The concept of proximity. Formally, the proximity ϕ between products i and j is the minimum of the pairwise conditional probabilities of a country exporting a good given that it exports another. Math Where RCA stands for revealed comparative advantage (14) Math which measures whether a country c exports more of good i, as a share of its total exports, than the “average” country (RCA > 1 not RCA < 1).

We used international trade data, cleaned and made compatible (15) through a National Bureau of Economic Research (NBER) project lead by R. Feenstra (16), disaggregated according to the Standardized International Trade Code at the four-digit level (SITC-4), providing for each country the value exported to all other countries for 775 product classes. With these data, we calculated the 775-by-775 matrix of revealed proximities between every pair of products by using the equation above.

A hierarchically clustered version of the matrix is shown (Fig. 1A). A smooth and homogeneous product space would imply uniform values (homogenous coloring), whereas a product-ladder model (7) would suggest a matrix with high values (or bright coloring) only along the diagonal. Instead the product space of Fig. 1A appears to be modular (17, 18), with some goods highly connected and others disconnected. Furthermore, as a whole the product space is sparse, with ϕij distributed according to a broad distribution (fig. S2) with 5% of its elements equal to zero, 32% of them smaller than 0.1, and 65% of the entries taking values below 0.2. These substantial number of negligible connections call for a network representation (19), allowing us to explore the structure of the product space together with the proximity between products of given classifications and participation in world trade. To offer a visualization in which all 775 products are included, we reached all nodes by calculating the maximum spanning tree, which includes the 774 links maximizing the tree's added proximity (fig. S4) and superposed on it all links with a proximity larger than 0.55 (figs. S5 and S6). This set of 1525 links is used to visualize the structure of the full proximity matrix, which is far from homogenous and appears to have a core-periphery structure (Fig. 1B). The core is formed by metal products, machinery, and chemicals, whereas the periphery is formed by the rest of the product classes. The products in the top of the periphery belong to fishing, tropical, and cereal agriculture. To the left there is a strong peripheral cluster formed by garments and another one belonging to textiles, followed by animal agriculture. The bottom of the network shows a large electronics cluster, followed to the right by mining, forest, and paper products.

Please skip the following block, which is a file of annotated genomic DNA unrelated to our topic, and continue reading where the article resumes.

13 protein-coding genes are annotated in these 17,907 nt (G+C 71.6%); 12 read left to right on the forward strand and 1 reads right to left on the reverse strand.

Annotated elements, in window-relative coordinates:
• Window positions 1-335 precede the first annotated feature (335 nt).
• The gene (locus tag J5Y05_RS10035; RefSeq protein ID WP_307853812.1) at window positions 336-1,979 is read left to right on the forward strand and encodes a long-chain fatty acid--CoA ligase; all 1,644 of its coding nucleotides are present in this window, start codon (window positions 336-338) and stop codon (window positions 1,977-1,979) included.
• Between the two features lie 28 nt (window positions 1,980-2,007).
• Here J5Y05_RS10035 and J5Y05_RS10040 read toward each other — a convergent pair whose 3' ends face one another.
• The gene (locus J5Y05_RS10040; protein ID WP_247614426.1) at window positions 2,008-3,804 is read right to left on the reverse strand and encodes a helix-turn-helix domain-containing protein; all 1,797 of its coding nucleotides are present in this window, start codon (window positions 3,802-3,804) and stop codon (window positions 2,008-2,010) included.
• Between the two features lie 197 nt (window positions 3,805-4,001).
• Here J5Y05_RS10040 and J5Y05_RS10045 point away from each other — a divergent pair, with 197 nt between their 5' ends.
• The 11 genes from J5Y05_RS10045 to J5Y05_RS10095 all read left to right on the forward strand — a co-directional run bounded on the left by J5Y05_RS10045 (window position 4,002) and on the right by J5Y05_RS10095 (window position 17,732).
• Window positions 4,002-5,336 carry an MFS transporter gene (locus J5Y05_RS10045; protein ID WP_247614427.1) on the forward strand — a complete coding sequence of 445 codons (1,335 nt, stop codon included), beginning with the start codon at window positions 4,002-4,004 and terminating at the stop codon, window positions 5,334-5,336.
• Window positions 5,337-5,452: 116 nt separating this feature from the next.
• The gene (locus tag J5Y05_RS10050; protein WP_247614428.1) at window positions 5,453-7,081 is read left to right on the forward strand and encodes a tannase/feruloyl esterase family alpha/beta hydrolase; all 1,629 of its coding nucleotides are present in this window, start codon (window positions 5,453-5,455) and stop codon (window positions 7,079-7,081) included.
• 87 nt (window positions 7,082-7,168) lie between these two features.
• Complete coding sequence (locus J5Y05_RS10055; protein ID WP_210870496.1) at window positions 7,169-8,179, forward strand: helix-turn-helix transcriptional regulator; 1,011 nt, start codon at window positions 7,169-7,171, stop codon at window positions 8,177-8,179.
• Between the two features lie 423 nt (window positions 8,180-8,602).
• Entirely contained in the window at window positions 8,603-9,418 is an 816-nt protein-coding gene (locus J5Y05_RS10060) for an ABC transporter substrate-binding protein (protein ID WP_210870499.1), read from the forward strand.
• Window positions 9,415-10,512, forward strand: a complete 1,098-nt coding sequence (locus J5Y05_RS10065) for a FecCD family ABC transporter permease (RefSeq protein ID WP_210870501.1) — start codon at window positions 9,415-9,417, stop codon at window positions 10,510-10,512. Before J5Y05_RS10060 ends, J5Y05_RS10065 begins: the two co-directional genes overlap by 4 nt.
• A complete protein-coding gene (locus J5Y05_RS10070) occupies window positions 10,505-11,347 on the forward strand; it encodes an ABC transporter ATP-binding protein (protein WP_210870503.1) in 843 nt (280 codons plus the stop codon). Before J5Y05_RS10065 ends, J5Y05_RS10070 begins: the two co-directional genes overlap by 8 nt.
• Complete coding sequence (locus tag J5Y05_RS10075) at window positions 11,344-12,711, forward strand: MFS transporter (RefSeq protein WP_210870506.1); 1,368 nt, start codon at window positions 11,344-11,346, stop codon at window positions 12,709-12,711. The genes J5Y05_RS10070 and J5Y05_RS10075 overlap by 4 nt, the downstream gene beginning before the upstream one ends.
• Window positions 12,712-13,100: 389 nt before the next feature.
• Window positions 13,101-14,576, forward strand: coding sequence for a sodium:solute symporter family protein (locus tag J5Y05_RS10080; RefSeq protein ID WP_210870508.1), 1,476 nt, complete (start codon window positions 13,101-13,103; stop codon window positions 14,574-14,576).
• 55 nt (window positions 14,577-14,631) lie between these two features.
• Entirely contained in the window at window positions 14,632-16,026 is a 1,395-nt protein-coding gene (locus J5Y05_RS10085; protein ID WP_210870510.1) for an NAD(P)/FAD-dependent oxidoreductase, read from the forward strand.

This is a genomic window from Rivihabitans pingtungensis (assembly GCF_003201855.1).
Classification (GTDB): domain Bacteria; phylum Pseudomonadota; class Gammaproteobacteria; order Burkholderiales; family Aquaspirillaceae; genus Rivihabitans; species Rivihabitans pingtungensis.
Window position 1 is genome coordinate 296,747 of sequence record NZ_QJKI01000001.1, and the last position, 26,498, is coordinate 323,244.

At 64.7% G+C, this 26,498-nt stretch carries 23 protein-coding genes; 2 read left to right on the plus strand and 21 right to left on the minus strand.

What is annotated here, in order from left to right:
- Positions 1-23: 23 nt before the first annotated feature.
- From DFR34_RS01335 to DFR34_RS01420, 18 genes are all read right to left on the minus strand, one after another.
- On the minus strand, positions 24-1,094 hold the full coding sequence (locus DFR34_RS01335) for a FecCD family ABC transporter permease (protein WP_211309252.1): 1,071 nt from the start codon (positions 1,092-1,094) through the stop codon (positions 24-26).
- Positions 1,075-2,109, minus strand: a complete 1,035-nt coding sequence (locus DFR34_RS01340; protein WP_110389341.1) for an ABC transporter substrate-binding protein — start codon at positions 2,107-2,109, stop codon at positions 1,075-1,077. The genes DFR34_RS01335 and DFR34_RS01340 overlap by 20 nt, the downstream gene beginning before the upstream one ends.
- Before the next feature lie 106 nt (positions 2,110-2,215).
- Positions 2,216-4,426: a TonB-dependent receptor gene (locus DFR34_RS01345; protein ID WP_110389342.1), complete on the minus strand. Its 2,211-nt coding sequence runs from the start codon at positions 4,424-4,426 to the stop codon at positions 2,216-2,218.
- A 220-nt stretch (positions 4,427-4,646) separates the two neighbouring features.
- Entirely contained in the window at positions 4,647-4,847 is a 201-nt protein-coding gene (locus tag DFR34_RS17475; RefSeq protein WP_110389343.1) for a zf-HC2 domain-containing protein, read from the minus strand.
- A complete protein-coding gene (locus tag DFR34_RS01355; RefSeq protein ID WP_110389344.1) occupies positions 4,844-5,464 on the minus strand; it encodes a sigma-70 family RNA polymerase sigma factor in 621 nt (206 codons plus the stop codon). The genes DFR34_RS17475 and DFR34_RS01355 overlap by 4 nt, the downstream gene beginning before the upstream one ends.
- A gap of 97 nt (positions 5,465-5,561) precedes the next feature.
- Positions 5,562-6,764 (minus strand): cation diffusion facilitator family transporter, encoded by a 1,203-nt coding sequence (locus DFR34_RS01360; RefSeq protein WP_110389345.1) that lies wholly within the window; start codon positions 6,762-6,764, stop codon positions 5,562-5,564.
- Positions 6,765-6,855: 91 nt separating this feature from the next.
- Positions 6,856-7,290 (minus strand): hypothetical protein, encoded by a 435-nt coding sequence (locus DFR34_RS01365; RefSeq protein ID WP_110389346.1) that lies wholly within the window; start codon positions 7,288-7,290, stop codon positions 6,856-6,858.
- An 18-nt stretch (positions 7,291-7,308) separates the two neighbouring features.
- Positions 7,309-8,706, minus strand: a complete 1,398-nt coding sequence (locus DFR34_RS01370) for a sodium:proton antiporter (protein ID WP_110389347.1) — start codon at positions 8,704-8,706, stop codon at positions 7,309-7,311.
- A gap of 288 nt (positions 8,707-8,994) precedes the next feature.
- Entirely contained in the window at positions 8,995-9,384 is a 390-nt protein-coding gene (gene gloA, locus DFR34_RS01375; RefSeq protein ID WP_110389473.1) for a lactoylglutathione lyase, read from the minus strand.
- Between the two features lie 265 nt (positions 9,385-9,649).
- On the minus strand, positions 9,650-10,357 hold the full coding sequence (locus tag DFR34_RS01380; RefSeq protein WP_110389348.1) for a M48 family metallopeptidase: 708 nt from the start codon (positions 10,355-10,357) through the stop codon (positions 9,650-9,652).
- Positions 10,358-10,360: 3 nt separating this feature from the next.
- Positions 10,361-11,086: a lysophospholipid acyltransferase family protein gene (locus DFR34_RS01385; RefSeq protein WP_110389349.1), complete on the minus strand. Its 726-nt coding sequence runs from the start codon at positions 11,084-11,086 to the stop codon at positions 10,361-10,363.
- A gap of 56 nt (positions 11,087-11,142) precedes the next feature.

Fig. 1.

The product space. (A) Hierarchically clustered proximity (ϕ) matrix representing the 775 SITC-4 product classes exported in the 1998–2000 period. (B) Network representation of the product space. Links are color coded with their proximity value. The sizes of the nodes are proportional to world trade, and their colors are chosen according to the classification introduced by Leamer.

The network shows clusters of products somewhat related to the classification introduced by Leamer (8), which is based on relative factor intensities (table S1 and fig. S8), that is, the relative amount of capital, labor, land, or skills required to produce each product. Although the classification performed by Leamer was done with a different methodology, the agreement between it and the structure of the product space is striking. Yet it also introduces a more detailed split of some product classes. For example, machinery is naturally split into two clusters, one consisting of vehicles and heavy machinery and another one belonging to electronics. The machinery cluster is interwoven with some capital-intensive metal products but is not tightly connected to similarly classified products such as textiles.